Now I see their heads are plain gray---not as shockingly ugly as the turkey vultures in Patricia Lichen's recent post, but ugly enough.  That's not a fair introduction to Ms. Lichen's great blog, though.  It's well worth your time for the environmental information, for Monday's nature quote, and for a chance to engage your mind and hand at creating your own haiku every Friday.

My six buzzards are actually American Black Vultures, the ID books tell me.   They have a funny way of squatting on their roosting boughs with their heads buried in their breast or wing feathers, a stance that makes them appear headless.   I wonder if their heads get cold without feathers.

Something in the marsh grass has attracted the lot of them.  Occasionally one or the other rattles down and disappears in the grass for some seconds.  Dead breakfast?  Perhaps it's no less revolting than our bacon.  dkm

Wednesday, June 15, 2011

Over Morning Coffee . . .

I've moved on to third week of self-imposed writing retreat, this time alone in a house in Savannah, Georgia, overlooking a vast marsh that extends out to the Savannah River.  Thanks to good friends, Paul and Carla, for the loan of the house. Now blogging after the fact from notes taken while there. No internet, except at nearby coffee shop, but I didn't go to Savannah to blog.  Went there to work on my manuscript---and did---completed new drafts of six more chapters---most productive week yet---yay!  

Six whole days of silence and solitude.  In the words of Virginia Woolf, six "pure and rounded pearls."   I slept, ate, breathed, and lived in my story.  A few words exchanged with the grocery clerk, with a fisherman on the boardwalk, and two short trips to the coffee shop to check e-mail.  Little other communication.  No radio except in my head, no news except for my daily phone call with dear and supportive husband Moe, no music but birdsong, no TV or movies.  Only walking, yoga, meditating, thinking, and writing.  Mmmmm.  Memorable.  dkm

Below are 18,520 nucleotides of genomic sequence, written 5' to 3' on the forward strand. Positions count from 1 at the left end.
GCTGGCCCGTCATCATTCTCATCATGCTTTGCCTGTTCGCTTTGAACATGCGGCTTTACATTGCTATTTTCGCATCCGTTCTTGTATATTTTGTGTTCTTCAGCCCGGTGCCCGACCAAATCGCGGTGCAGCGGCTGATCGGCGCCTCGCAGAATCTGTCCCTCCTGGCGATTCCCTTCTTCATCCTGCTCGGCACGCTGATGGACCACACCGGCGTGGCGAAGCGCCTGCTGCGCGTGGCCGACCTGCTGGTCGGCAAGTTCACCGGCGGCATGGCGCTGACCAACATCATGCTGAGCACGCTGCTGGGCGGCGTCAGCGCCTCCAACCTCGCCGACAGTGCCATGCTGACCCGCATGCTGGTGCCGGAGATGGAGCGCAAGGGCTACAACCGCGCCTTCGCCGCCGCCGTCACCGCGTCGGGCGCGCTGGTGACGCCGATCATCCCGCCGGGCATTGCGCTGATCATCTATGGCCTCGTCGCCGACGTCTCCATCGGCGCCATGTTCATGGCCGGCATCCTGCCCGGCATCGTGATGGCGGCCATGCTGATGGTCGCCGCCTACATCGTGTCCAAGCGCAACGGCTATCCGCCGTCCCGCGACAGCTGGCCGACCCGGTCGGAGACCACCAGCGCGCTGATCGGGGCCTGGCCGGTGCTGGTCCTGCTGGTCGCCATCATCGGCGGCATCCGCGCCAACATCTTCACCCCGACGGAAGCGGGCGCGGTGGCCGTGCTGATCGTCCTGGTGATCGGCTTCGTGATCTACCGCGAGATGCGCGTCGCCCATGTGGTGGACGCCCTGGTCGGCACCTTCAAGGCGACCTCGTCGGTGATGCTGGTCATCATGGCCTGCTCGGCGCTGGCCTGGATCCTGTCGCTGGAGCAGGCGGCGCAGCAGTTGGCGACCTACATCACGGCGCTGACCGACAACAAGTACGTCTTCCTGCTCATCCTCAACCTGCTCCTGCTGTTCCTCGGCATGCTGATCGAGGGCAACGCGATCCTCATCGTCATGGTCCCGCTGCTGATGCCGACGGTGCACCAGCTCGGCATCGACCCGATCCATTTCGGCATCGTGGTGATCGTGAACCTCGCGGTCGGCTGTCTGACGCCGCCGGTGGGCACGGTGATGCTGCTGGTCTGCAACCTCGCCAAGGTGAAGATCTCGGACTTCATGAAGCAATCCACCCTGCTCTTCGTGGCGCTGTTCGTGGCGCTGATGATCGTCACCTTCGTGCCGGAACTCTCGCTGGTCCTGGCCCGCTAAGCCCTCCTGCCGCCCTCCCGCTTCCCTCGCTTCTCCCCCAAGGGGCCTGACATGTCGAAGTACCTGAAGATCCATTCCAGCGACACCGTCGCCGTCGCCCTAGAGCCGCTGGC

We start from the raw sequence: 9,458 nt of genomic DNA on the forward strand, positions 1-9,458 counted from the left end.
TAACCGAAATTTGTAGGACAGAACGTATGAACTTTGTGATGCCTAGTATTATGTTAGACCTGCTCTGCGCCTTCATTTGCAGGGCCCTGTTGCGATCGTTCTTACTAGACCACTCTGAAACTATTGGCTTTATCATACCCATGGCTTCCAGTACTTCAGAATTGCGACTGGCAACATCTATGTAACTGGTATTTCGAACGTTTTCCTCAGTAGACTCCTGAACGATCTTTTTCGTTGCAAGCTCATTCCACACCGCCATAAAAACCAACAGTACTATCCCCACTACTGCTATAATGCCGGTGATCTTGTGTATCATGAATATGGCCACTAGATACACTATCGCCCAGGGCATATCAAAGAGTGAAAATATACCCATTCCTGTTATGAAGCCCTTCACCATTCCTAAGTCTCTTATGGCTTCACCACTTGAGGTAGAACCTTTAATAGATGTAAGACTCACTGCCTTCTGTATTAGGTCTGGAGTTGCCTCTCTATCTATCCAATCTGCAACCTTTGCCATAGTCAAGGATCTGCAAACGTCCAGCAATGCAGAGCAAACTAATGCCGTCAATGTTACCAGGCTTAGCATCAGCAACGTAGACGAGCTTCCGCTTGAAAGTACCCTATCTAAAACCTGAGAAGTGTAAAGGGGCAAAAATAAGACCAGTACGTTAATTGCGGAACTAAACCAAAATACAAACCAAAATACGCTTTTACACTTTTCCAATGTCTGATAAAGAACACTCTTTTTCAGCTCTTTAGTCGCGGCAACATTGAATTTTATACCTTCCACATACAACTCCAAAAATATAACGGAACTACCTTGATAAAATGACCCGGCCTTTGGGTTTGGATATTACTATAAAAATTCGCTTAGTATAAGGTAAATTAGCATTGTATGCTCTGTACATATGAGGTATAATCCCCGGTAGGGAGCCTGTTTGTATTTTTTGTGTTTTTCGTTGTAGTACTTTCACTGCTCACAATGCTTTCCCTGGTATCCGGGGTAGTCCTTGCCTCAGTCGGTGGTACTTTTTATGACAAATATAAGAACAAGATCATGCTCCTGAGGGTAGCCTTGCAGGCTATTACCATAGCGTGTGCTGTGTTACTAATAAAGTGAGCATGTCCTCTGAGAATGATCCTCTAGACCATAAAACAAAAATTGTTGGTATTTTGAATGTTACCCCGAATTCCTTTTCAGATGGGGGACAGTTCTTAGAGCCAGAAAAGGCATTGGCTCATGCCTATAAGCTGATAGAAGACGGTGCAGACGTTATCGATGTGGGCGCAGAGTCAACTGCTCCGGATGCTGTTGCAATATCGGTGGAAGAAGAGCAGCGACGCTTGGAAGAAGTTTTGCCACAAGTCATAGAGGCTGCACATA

Monday, June 13, 2011

Zen House of Sarah

With her new lease on life after two major neuro-surgeries last year to remove a benign but paralyzing tumor from her spine, daughter Sarah has created a sanctuary of quietude for herself and her beautiful family in their humble corner of the world.  Two weeks after my visit, I'm still infused with the sense of calm there received.  Being off the technology grid in the presence of the happiness of Sarah and Thad's young family was indeed enriching to the soul.  Here are a few more shots of my Ft. Lauderdale visit with Sarah, Thaddeus, Makayla, & Nickolas,  before I move on.


Bye bye, Sarah and Thad, Mak and Nick, and thanks for another week of zen and productive writing!  Omi (aka dkm)

Saturday, June 11, 2011

Urban Ibis

A white ibis on the RR tracks is something one would never see in Atlanta, and I was surprised to see it in Ft Lauderdale, on the short walk to my grandson's pre-school.  My guess is this ibis and his species-mates are none too happy about having their habitat paved over by a city, however well they've adapted. Have to wonder what they think railroad tracks are.

If this is not an ibis, I hope someone out there will correct me.  Andrew?  Mary?  Lisa? Click on the photo to see its long bill more closely

I and my point-and-shoot digital camera found tons of new and noteworthy sights on our daily walk during the week I was visiting in Ft. Lauderdale, but not as many as Nick did. If it's small and it's a bug, he's interested.  Maybe because he's so much closer to the ground than the rest of us, like the ibis.  Have to wonder what Nick is thinking, too.  

I can imagine the author of Slugyard, a great nature blog I read out of the Pacific Northwest, might have had the same fascination for bugs as a child.  As for Nick, looks like he could have a Slugyard of Ft. Lauderdale blog in his future.  I'd certainly encourage it.  dkm